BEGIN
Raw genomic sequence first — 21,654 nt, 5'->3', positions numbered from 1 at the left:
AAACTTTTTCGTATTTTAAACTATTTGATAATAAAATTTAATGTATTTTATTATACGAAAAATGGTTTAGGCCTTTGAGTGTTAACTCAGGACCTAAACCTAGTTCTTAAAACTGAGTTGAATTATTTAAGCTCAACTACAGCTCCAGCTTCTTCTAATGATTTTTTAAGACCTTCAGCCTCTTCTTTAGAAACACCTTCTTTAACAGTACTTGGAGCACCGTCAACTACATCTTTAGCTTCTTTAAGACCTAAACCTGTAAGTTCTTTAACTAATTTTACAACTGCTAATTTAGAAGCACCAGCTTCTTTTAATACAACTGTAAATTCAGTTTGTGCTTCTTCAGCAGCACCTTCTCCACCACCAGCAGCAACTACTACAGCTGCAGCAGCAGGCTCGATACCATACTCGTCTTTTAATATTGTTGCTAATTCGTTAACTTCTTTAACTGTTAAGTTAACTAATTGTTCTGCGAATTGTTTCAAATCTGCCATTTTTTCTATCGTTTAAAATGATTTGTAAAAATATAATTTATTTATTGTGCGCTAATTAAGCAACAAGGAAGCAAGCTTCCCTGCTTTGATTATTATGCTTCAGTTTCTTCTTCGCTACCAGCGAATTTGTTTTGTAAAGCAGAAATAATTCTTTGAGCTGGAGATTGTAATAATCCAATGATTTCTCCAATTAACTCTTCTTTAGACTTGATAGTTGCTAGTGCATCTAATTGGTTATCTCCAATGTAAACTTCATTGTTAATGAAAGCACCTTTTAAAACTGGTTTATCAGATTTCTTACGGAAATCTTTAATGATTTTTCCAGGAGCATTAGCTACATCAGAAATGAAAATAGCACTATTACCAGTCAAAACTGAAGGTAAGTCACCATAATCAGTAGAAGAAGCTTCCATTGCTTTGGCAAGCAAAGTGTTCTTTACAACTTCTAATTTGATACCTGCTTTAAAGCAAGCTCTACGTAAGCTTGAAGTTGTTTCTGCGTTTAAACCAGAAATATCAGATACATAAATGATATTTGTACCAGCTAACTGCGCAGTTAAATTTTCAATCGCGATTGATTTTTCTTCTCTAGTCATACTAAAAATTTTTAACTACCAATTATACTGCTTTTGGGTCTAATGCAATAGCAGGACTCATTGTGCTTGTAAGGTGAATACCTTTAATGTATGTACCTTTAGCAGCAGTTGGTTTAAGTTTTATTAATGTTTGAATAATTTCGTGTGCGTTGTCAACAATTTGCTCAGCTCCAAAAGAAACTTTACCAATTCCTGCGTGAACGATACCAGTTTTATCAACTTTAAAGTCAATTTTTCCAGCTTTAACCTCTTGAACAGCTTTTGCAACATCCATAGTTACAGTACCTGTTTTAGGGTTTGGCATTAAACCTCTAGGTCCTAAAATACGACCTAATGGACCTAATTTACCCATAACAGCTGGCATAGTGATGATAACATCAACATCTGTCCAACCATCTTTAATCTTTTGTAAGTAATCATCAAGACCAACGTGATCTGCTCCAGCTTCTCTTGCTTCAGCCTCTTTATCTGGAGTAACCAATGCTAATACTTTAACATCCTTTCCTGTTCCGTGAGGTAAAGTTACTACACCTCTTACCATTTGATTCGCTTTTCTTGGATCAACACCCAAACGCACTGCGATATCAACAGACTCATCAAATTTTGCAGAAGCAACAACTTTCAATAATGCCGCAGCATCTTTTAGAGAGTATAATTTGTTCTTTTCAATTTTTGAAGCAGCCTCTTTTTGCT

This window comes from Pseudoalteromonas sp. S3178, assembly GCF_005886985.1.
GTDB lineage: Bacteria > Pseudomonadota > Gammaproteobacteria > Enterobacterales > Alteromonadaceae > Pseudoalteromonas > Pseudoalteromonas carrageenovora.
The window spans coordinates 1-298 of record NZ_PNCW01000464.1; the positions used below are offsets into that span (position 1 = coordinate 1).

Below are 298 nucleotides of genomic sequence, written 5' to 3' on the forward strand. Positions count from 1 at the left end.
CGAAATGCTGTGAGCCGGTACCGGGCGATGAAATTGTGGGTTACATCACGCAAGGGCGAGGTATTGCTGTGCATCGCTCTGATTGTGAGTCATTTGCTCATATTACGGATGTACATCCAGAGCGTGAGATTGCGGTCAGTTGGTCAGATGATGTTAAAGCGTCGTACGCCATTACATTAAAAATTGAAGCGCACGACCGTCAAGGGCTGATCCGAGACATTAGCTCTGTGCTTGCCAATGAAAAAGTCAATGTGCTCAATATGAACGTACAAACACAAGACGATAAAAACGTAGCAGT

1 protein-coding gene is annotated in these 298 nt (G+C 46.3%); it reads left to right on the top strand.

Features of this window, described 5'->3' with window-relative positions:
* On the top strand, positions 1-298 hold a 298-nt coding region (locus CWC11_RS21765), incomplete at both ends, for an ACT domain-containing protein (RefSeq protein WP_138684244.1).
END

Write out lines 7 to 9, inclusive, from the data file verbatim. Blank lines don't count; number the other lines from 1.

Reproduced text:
CGAAATGCTGTGAGCCGGTACCGGGCGATGAAATTGTGGGTTACATCACGCAAGGGCGAGGTATTGCTGTGCATCGCTCTGATTGTGAGTCATTTGCTCATATTACGGATGTACATCCAGAGCGTGAGATTGCGGTCAGTTGGTCAGATGATGTTAAAGCGTCGTACGCCATTACATTAAAAATTGAAGCGCACGACCGTCAAGGGCTGATCCGAGACATTAGCTCTGTGCTTGCCAATGAAAAAGTCAATGTGCTCAATATGAACGTACAAACACAAGACGATAAAAACGTAGCAGT

1 protein-coding gene is annotated in these 298 nt (G+C 46.3%); it reads left to right on the top strand.

Features of this window, described 5'->3' with window-relative positions: